A rendering of Tavernita's interior
A rendering of Tavernita’s interior

The sprawling restaurant Tavernita, set to open in the old Martini Park space (151 W. Erie St.) in September with three separate bars inside, has been raising eyebrows for weeks. First came the news that the chef Ryan Poli would be leaving Perennial to head up this Latin concept from the group behind the nearby New York import Mercadito and its basement cocktail lounge, Double A (more photos here). Then came a press release about Tavernita’s beverage program—a missive that sent my own right arch aloft when I spotted the word “batchologist.”

Seeking a definition, I called Paul Tanguay, who, with his business partner, Tad Carducci, runs the beverage and bar consulting outfit Tippling Bros. and is masterminding Tavernita’s cocktail menu. Here’s the scoop.

The Chaser: Where are you guys based?

Paul Tanguay: New York City. We’ve had the business almost four years. We’ve done some work with major restaurant groups, a lot of spirits companies, and wine and sake importers. In July, we’re opening The Tippler, a new bar in the basement of [New York’s] Chelsea Market.

Tad Carducci and Paul Tanguay, a.k.a. The Tippling Bros.
From left: Tad Carducci and Paul Tanguay, a.k.a. the Tippling Bros.

TC: I need to know: What’s a batchologist?

PT: We’re always doing the Aspen Food & Wine Classic, Tales of the Cocktail, the Manhattan Cocktail Classic. You’re serving 600 to 1,000 people in the space of three hours. It’s impossible to do à la minute [made to order] cocktails for crowds of that size. A lot of people in the industry do batch cocktails for events like that, and we’ve been joking around with the word for a while, but it’s actually an art. There’s something very funny about batching. If you take your recipe and multiply it by 100 or 200, it doesn’t always turn out the way you’d hope it would. So there’s a lot of tweaking involved.

TC: How does it work?

PT: We’re using cornelius kegs—kind of a bag in a box—which were originally used by the soda industry. You can buy them used these days, and many beer lovers use them to dispense homebrews. Unlike with a beer keg, where you need special machinery to hook it up and clean it out, it can all be done manually with the corny keg: Take the top off, clean it out, refill it.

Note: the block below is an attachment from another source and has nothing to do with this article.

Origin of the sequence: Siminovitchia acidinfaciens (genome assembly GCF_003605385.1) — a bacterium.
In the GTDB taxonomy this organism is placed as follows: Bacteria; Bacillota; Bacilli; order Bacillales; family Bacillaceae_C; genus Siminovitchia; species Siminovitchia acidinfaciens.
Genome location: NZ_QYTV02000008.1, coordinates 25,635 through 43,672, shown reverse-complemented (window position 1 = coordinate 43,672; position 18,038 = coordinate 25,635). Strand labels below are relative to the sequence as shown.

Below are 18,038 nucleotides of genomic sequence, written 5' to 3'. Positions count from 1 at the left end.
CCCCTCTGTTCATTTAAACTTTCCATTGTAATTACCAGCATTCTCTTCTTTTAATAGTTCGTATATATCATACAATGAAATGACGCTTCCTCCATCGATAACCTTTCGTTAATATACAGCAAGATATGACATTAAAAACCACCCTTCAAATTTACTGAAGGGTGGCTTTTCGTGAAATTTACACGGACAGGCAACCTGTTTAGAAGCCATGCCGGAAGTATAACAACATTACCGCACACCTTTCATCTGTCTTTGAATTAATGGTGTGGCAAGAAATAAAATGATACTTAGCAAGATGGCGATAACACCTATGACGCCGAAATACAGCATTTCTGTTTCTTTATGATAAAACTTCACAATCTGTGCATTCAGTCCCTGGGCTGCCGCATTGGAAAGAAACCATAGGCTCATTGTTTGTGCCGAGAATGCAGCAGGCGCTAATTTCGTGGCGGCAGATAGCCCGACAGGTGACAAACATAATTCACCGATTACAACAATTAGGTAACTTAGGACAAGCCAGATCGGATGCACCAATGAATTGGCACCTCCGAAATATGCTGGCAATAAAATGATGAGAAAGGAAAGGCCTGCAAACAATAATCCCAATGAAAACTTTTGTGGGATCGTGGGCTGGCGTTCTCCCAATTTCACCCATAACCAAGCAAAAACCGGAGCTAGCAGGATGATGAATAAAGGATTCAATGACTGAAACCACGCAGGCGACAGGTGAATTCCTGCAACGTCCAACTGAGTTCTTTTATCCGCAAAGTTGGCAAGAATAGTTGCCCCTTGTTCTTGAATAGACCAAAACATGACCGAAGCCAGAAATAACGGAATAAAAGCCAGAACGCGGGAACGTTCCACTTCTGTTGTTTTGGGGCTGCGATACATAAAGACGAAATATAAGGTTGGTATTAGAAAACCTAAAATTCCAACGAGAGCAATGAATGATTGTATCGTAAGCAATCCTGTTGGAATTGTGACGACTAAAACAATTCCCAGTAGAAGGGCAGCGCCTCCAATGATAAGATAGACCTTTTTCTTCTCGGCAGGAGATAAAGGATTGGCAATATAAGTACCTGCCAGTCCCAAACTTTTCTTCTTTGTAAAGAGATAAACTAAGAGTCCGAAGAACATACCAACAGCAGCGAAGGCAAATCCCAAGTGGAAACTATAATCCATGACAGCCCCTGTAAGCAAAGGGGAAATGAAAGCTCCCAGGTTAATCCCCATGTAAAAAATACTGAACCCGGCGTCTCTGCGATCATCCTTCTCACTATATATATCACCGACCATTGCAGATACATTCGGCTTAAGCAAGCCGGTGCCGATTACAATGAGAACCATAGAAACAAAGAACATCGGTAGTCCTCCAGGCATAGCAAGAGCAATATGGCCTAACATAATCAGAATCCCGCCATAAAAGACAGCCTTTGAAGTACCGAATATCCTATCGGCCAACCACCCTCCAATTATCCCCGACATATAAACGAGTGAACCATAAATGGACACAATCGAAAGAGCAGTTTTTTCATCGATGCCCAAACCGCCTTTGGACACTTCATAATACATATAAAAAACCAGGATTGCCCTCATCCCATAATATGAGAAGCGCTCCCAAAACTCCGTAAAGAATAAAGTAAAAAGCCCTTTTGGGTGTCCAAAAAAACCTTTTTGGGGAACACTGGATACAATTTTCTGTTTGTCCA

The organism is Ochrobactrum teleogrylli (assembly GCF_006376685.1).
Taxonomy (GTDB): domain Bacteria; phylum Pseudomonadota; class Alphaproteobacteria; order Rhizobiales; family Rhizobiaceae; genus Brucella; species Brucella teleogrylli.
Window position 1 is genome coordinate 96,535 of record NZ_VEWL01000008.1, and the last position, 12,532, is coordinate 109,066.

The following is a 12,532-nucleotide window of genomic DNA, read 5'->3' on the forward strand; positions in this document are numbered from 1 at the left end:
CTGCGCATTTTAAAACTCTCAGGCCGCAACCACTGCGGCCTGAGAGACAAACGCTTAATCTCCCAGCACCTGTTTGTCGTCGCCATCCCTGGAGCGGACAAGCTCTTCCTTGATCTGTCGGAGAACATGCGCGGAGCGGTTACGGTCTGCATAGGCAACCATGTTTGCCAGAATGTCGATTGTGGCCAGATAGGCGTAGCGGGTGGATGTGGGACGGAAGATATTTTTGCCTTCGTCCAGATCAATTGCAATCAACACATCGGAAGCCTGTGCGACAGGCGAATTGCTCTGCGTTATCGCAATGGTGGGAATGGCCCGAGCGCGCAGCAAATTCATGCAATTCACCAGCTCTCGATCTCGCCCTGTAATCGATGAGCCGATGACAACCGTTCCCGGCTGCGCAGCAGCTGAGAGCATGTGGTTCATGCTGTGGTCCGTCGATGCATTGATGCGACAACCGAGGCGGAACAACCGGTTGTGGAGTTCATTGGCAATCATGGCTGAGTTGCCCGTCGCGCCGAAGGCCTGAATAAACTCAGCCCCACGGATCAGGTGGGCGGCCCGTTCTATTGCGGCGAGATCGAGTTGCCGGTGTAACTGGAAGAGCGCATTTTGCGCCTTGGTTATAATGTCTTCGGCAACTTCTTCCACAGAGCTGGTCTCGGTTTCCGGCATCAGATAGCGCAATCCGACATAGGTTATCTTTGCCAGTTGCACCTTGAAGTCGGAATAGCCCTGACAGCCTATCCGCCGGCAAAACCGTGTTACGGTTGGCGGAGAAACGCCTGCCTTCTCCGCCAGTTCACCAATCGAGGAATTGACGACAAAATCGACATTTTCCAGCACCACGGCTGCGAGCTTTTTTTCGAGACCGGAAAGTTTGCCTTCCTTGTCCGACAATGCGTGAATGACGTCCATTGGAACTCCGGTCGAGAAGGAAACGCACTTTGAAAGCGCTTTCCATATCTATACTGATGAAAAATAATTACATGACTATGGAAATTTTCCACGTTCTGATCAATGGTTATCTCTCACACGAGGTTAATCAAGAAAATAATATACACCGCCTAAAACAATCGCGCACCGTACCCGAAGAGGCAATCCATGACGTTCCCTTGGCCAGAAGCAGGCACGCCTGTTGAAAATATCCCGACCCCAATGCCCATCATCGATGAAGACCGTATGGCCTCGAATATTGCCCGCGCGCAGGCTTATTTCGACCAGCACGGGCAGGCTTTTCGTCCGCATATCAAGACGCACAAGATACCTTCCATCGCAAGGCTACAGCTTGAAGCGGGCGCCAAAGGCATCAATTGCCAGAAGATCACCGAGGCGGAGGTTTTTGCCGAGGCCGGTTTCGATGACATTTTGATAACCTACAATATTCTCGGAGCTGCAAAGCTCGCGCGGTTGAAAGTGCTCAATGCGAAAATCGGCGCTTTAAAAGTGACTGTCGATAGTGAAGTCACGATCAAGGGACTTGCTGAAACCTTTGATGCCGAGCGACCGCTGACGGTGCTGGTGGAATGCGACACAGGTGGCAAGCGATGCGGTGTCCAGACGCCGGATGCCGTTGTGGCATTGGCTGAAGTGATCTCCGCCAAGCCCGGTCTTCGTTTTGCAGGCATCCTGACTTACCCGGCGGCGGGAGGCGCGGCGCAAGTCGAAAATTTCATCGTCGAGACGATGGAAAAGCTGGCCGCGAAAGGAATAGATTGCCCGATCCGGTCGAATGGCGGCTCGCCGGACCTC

TC: How does a kegged cocktail taste compared to one that’s made to order?

PT: It’s not that big of a taste difference. One of our objects with Tavernita is doing quality cocktails with fresh ingredients but to also have diversity. We’ll do some base mixes, add different stuff, and shake it, so it’s not always like a draw and pour with a beer. We can add fruits and flavors to create all sorts of unique things.

TC: So, we won’t get bored watching the bartenders?

PT: There’s still going to be theatre at the bar—that’s for sure. But we’re trying to move beyond the mustached, suspender-wearing mixologist and do something fun and different. This is a major restaurant . . . so the idea is to have quality and increase the speed of service.

TC: Our readers are always bemoaning the price of craft cocktails, as am I. Do kegs mean savings could be passed on to drinkers?

PT: I think the cocktails at Mercadito are already pretty reasonable, around $9 to $14. In this day and age, citrus is so expensive, and a lot of times, it’s not even good: You get no juice. When you have a fresh juice program, it’s difficult to keep the cost down. But we’re not going to charge $18 for a cocktail.

TC: Have you been to The Aviary? What do you think of their method of assigning one “bar chef” to each drink, in an effort to make the process faster?

PT: Well. What they’re doing is revolutionary. It’s great. But I’m not sure how the economics of it all works. I’m sure they have it figured out. We don’t need one person for one cocktail—think about it like pouring a beer. But our bartenders can still be creative because we’re making our own vermouth, sodas, a cola, a tonic, and red sangria on tap that can be modified as you want. And we’re still going to have some quote-unquote mixology at the bar. That’s what we do.

TC: Here’s another phrase from the press release: the “bottle-free future of wine.” Will this be the sommelier gasp heard ’round the world?

PT: There are always going to be bottles of wine, but I think the future is about asking: What is our carbon footprint? The beer industry has been doing kegs for a long time, and they have this system of keg exchange. A keg might come from one brewery one day, and it goes to another brewery after it’s empty. It’s a great sharing thing. Right now the cost of a bottle of wine—just the bottle, the foil, the cork, the paper—it’s over $1.25. With more bottleless wine, not only would we be saving, we wouldn’t be throwing out all that stuff. The art of the sommelier is still there, no matter what. He’s still going to be picking the wines that are coming out. But I don’t think somebody should shun the idea of kegged wine. The freshness is unparalleled. Corks are a very old closure that cause a lot of problems for wine.

TC: You say Tavernita will have three distinct beverage programs, one for each bar. That sounds like a lot of work.

PT: The idea is to break up the space. It’s a big place, and if you didn’t break it up, you’d lose intimacy. The main bar has 24 seats, and Barcito [a smaller bar carved out of a corner of the restaurant] will be the playground, with revolving food and beverage offerings almost daily. The third aspect, the elevated lounge, has more of a nightlife element to it. You kind of know what people are looking for in nightlife drinking: bottle service, tables, and a lot of people are vodka and Red Bull drinkers. Sometimes the market demands it.


Tavernita image courtesy of SEED Design